It's Thursday night at Rich's, just shy of midnight, and the Hillcrest club is more packed than it's been in years.
Girls with jet black or platinum blond asymmetrical haircuts and tons of eyeliner don off-the-shoulder, striped t-shirts, short skirts and pointy heels with socks over fishnets. Boys with spiky hair wear muscle shirts, skinny ties and tight pants. There's definitely a sense of "see and be seen," but there's also a frenetic energy coursing through the club. These kids are here to dance.
Once a week, DJs Barry Weaver and Lester Dizon-aka Uneasy and Grease Jones-host Electroluxe, spinning a non-stop mix of '80s new wave, punk rock, post-punk, Italodisco, techno and more. It's a pastiche approach to DJ-ing of the sort that blew up overnight in Brooklyn and Berlin a few years ago.
New York DJ and promoter Larry Tee coined and trademarked (yes, trademarked) "electroclash" to describe the burgeoning fashion and music scene surrounding performance-savvy acts such as Fischerspooner, Peaches and Chicks on Speed.
The term electroclash¢-almost always uttered ironically, with fingers curled into quotation marks-is now bantered about by music writers a little too freely. These days, practically anything with synthesizers or even a whiff of '80s influence is lumped in the category.
Weaver and Dizon are wary of describing their music as such. At its core, their mix is definitely a re-vamping and re-camping of '80s electro, but it goes beyond that.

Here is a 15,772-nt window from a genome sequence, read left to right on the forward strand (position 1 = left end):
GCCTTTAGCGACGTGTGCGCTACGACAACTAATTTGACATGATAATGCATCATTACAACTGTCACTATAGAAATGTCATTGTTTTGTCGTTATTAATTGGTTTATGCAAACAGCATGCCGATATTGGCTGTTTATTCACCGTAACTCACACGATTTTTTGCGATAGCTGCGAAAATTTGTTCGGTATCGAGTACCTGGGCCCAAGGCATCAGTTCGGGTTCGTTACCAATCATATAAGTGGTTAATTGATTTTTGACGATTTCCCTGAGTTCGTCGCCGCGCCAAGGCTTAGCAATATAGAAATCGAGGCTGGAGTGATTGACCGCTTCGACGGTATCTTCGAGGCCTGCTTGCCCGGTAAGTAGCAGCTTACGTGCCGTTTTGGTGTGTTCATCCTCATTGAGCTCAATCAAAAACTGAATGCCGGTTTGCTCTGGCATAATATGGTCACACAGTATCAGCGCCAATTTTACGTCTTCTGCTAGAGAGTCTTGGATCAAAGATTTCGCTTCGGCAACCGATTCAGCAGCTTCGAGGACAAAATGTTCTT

"We're more about the clash than the electro," explains Dizon, clarifying that the "clash" comes from mixing up a bunch of different types of music with a healthy sense of irony and attitude. "It's a "fuck you' approach to music."
The two DJs stick with the more generic "alternative" when describing their music. Whatever the label, it's a mix that gives the finger to the vapid, heavily-produced house beats that dominated the club scene in the '90s. Such "music" was more suitable for slick car commercials than getting down-hot, sweaty and at least momentarily in love.
Before discovering the electro revolution, Weaver and Dizon, like many weary San Diego clubbers, had more or less given up on the local dance scene. Weaver, a DJ veteran of 18 years (anyone who's been to a rave in San Diego knows his name), hadn't promoted a club since 1997. Dizon had sold his mixer. All that changed when electroclash¢ exploded onto the scene.
The rave culture, which in its prime attracted an incredible mix of people who simply wanted to dance for hours, had long since died. In New York, however, Weaver says electroclash¢ had "re-ignited and re-excited the dance scene. People who'd stopped going out were suddenly going out again."
Weaver and Dizon debuted Electroluxe on July 4, 2002, at the Pirates Den on Kettner Boulevard. Word spread quickly, and the club soon outgrew the small bar. A few months ago, Rich's offered them a Thursday night slot and complete creative control. They jumped at the chance.
Though there's always an '80s undertone to their mix, Weaver and Dizon spin everything from DMX Krew to Alien Sex Fiend, tossing in hokey, retro samples and techno for a fluid, danceable beat.
"I want to let people know that it's fun," Weaver stresses. "We approach the music with a sense of light-heartedness."
Each week, some 400 kids pack into Rich's, dressed to the nines and ready to party down. The dance floor becomes a haven, a place to let loose and not give a fleeting thought to shit like exorbitant rent, impending war or deadly microbes.
Some old-school clubbers might take in the '80s styles and nostalgic beats and dismiss it all with a cynical "been there, done that" shrug. But they'd be missing the big picture. The best dance scenes have always been about guilt-free, open-minded fun, about the DJs working the crowd into a hedonistic frenzy.
In San Diego, Electroluxe has finally put fun back in fashion.